Iran and Switzerland are not only far apart geographically, but also culturally. How do you deal with cultural differences?

The cultural differences are significant and it’s true for both sides. The most important thing is empathy and that everyone involved understands how the other partner acts and why they do so. It’s not always easy to put yourself in the other side's shoes. Sometimes, it’s simply a matter of understanding and accepting the context.


Do you have an example of the differences?

We work from Monday to Friday. In Iran, however, they work from Saturday to Wednesday. So we only have three working days together per week. We managed that well. I’ll give you another example: the Swiss are known worldwide for their punctuality. In Iran, people are still on time if they are 10-15 minutes late. We have also come to grips with that for the most part. Nowadays, the representatives of both sides are online a full 30 minutes before a video call.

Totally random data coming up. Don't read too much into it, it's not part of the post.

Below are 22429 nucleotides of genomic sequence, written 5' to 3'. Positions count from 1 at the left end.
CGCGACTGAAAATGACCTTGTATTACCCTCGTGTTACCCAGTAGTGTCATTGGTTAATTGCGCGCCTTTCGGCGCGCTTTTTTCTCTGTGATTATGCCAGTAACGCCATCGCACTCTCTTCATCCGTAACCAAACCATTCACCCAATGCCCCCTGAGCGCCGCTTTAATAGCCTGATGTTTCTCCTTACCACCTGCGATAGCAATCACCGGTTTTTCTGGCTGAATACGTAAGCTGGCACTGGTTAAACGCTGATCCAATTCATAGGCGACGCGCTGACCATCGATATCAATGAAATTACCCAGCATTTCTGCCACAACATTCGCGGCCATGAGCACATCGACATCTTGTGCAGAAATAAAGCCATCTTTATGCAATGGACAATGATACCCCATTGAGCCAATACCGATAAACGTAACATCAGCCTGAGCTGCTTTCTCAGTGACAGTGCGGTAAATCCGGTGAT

When you were setting up the collaboration, were you more of a referee or a bridge-builder?

I see myself as a bridge-builder. As an Iranian, I understand the culture. That helped a lot with the contacts. It was important that I could travel to Tehran in 2019 for the planning of the project and in early 2020 for the start of the implementation. This allowed me to get to know the partners personally. In our cooperation strategy, the first priority is that we try to understand the other side. I listen to everyone involved and bring them together. I think that in this first year of implementing the project we have managed to build a lot of trust with our Iranian partners. They are very motivated and appreciate our cooperation. We are also committed to our goals in this project.